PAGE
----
Beauty and the Beast Jr. starts tonight Grades 1 through 5 will be 10, at 1 and 7 p.m. at South performing Beauty and the End School, 10 Maxwell NoBeast Jr., Friday, May 9, at 1:30 ble Drive, Plantsville. and 7 p.m. and Saturday, May

628-9001. Grace United Methodist Church, 121 Pleasant St., Sunday – 8:30 a.m., and 10 a.m. worship service. (860) 628-6996. Immaculate Conception Church, 130 Summer St., Saturday – 5 p.m.; Sunday – 7:30 and 10:30 a.m., English Mass; 9 a.m., Polish Mass; (860) 628-2181. Plantsville Congregational Church, 109 Church St., SunLike us on Facebook: Southington Citizen Follow us on Twitter: @SCitizen_News

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A14 Friday, May 9, 2014

The Southington Citizen |

Man leaps from 2nd floor to escape fire, sent to hospital By Molly Callahan

to escape. He was taken by ambulance to Bridgeport Hospital’s burn unit for inAn early morning fire at a juries from the fall and burn Summer Street condominium injuries. Three adjacent condocomplex injured one man and displaced six people May 4, minium units — units 27 through 30 — were deemed fire officials said. Just before 2 a.m., firefight- uninhabitable from fire and ers responded to 250 Summer water damage. No one else St., for a fire in Unit 28 of the was injured, Zygmunt said. Zygmunt said Cheshire and Summer Ridge Condominiums, Fire Capt. Alan Zygmunt Plainville fire departments said. The sole occupant of the assisted. Southington Fire Marshal condominium jumped out of a second-floor rear window Russ Wisner said that authorSpecial to The Citizen

ities investigated the cause of the fire Sunday afternoon. As of Monday the state police fire marshal was involved in the case, Zygmunt said. The cause had yet to be determined at press time. The man who was injured was not identified publicly, as he was still in the hospital when the paper went to print. (203) 317-2279 Twitter: @MollCal

One man was hurt, jumping to safety from a fire on the second floor of the Summer Ridge Condominiums in Southington May 4. The fire displaced six people. | Molly Callahan / Special to the Citizen

Town buys stables property near DePaolo Middle School By Farrah Duffany

ant St. includes five, one-story barns with stables, equipment and other items along Pleasant View Stables, ad- with a two-story, four-bedjacent to DePaolo Middle room house and fenced areas School, recently agreed to for horses to roam. The Town sell its 7.6 acres to the town Council unanimously agreed to the purchase during its for $935,000. The property at 427 Pleas- meeting April 26. Special to The Citizen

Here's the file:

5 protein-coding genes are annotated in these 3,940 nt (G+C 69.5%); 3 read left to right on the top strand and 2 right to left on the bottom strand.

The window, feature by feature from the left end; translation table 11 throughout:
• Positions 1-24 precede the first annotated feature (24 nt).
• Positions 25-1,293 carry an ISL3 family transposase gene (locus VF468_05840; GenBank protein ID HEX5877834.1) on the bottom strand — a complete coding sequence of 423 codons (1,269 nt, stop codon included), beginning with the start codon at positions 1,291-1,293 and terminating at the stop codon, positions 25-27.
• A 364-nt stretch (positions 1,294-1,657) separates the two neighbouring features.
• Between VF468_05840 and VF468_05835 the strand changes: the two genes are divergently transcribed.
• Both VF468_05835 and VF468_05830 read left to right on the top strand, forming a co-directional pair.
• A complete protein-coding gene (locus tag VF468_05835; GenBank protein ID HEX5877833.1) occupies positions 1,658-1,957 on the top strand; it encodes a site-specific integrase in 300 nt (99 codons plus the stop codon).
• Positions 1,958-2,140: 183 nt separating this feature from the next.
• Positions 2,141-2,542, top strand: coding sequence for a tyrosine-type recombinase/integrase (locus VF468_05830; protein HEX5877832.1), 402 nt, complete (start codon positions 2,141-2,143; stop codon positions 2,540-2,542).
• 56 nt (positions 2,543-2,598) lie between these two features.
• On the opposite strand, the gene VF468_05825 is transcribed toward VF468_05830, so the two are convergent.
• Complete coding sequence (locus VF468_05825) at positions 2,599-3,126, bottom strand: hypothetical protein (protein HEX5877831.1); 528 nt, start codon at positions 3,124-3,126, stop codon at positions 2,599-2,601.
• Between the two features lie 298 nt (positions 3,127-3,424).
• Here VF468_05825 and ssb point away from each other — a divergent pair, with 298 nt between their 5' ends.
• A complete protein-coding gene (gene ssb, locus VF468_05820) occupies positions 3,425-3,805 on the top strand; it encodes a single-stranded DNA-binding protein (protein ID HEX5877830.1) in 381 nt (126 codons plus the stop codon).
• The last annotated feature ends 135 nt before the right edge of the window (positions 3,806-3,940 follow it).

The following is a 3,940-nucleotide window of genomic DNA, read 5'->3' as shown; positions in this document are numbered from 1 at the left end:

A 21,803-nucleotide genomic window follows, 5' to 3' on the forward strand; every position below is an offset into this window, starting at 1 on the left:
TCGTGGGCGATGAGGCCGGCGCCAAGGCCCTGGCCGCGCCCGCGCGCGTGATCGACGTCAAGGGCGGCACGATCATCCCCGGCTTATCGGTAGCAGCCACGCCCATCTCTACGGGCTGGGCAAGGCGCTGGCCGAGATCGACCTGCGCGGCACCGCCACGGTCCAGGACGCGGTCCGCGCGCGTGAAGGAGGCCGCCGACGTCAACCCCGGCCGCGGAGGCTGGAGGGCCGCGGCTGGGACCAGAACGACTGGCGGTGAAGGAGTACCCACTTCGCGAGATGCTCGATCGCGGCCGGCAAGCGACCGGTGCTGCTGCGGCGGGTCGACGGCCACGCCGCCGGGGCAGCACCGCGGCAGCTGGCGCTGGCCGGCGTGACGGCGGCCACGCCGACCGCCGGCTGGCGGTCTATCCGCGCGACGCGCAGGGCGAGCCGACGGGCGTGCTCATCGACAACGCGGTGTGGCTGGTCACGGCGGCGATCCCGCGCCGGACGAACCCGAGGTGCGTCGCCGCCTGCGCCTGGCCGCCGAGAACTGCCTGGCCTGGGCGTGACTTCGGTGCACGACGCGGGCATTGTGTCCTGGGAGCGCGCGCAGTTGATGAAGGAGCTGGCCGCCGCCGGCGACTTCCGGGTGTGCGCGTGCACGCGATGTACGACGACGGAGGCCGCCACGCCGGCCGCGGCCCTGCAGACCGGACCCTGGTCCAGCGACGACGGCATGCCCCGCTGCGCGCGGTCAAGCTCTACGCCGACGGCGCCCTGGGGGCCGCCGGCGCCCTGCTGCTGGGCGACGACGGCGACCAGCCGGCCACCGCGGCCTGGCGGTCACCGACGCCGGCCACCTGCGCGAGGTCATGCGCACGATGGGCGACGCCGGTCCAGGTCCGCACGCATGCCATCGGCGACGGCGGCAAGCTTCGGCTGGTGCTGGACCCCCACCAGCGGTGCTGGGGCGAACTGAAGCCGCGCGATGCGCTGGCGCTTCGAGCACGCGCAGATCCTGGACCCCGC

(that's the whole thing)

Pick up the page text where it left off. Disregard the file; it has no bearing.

“They are buying it first and foremost to preserve open space,” Town Manager Garry Brumback said. “In addition to that there are needs the school system has and potentially the town has that are yet to be determined.” The town has been in talks

with Pleasant View Stables for several years and was hoping to acquire the property sooner to potentially expand DePaolo Middle School. The town’s two middle schools are currently undergoing $89.7 million in renovations. “We couldn’t reach an

agreement,” Brumback said of efforts to buy the property before the school project began. The property is owned by Anthony Faryniarz. His son, Paul Faryniarz, said his famSee Stables / Page 15

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Paul Faryniarz, caretaker of Pleasant View Stables, smiles at horse “Mylo” during his daily visit to the horse boarding business located next door to DePaolo Middle School in Southington, Wednesday, April 30, 2014. The town is purchasing Pleasant View Stable for $935,000 and it will be kept for open space but could be used for school or town purposes. | Dave Zajac / Record-Journal

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said. Planning and Zoning ComTown Attorney Mark Sci- mission meeting on May 27. ota will be negotiating a tract for the purchase and a public hearing is set for the


Council vice chairwoman. “We’ve got some land for the school to grow if we have to.” Councilor Dawn Miceli said she favored the purchase because it is near DePaolo and the high school. “I’m glad it’s coming to fruition,” Miceli said. “I think it’s going to have huge educational benefit.” As Faryniarz was taking care of a few horses and the barn cat April 30, he reminisced. He has been helping his father with the farm since he was young. Faryniarz is now 53. “I’m so used to being here, it’s like my home,” Faryniarz